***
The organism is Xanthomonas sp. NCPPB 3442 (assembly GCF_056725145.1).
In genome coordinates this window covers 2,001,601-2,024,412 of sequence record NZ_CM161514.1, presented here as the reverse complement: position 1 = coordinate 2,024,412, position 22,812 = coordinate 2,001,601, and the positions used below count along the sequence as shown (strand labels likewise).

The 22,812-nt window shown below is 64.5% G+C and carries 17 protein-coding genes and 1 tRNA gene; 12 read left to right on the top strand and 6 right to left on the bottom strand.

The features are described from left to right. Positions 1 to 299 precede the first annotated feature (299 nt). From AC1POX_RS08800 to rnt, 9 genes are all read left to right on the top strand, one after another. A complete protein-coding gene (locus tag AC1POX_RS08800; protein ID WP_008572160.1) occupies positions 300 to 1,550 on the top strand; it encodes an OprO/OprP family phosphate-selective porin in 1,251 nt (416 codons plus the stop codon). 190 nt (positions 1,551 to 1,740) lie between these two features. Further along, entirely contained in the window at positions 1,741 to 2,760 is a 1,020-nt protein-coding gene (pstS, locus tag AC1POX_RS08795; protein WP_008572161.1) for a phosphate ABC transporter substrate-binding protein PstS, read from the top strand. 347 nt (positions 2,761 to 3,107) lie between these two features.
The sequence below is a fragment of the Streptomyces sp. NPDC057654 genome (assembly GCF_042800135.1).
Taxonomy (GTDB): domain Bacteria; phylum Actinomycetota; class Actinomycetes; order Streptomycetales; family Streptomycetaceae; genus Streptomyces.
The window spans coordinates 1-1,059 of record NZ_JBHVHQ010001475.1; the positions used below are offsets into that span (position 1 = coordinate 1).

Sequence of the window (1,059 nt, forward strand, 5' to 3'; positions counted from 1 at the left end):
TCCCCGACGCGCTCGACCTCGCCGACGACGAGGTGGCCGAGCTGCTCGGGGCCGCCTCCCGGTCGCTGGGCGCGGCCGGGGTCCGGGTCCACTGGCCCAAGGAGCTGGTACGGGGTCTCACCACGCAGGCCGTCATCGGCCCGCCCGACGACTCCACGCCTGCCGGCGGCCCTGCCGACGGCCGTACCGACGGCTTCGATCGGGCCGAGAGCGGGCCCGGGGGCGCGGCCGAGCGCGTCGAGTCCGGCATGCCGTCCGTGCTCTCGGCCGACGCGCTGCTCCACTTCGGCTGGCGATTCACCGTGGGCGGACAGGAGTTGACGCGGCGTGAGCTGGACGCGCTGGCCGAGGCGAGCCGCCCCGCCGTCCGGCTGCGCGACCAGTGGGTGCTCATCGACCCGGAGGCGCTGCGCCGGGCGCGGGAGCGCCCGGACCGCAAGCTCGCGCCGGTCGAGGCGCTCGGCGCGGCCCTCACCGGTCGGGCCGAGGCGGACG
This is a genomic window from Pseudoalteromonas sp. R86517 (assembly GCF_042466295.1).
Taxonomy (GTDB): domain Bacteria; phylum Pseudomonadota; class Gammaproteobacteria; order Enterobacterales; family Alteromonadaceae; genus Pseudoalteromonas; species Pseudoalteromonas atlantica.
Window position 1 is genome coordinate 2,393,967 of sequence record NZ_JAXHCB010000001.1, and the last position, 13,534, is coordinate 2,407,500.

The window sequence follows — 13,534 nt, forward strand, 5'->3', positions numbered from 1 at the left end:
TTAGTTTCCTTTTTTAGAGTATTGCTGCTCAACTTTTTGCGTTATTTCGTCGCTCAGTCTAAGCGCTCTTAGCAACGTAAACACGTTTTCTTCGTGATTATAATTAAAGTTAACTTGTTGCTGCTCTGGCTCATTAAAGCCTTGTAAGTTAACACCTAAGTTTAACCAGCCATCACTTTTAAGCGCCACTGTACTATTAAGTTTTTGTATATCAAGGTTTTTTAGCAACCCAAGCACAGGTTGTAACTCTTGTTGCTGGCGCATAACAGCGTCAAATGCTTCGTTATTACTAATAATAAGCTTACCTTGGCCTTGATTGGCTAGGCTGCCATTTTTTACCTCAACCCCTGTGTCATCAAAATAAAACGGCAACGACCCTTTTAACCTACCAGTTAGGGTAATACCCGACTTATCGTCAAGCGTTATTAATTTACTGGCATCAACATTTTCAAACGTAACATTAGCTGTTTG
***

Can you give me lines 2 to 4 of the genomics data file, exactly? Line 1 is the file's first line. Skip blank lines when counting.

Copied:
In genome coordinates this window covers 2,001,601-2,024,412 of sequence record NZ_CM161514.1, presented here as the reverse complement: position 1 = coordinate 2,024,412, position 22,812 = coordinate 2,001,601, and the positions used below count along the sequence as shown (strand labels likewise).

The 22,812-nt window shown below is 64.5% G+C and carries 17 protein-coding genes and 1 tRNA gene; 12 read left to right on the top strand and 6 right to left on the bottom strand.

The features are described from left to right. Positions 1 to 299 precede the first annotated feature (299 nt). From AC1POX_RS08800 to rnt, 9 genes are all read left to right on the top strand, one after another. A complete protein-coding gene (locus tag AC1POX_RS08800; protein ID WP_008572160.1) occupies positions 300 to 1,550 on the top strand; it encodes an OprO/OprP family phosphate-selective porin in 1,251 nt (416 codons plus the stop codon). 190 nt (positions 1,551 to 1,740) lie between these two features. Further along, entirely contained in the window at positions 1,741 to 2,760 is a 1,020-nt protein-coding gene (pstS, locus tag AC1POX_RS08795; protein WP_008572161.1) for a phosphate ABC transporter substrate-binding protein PstS, read from the top strand. 347 nt (positions 2,761 to 3,107) lie between these two features.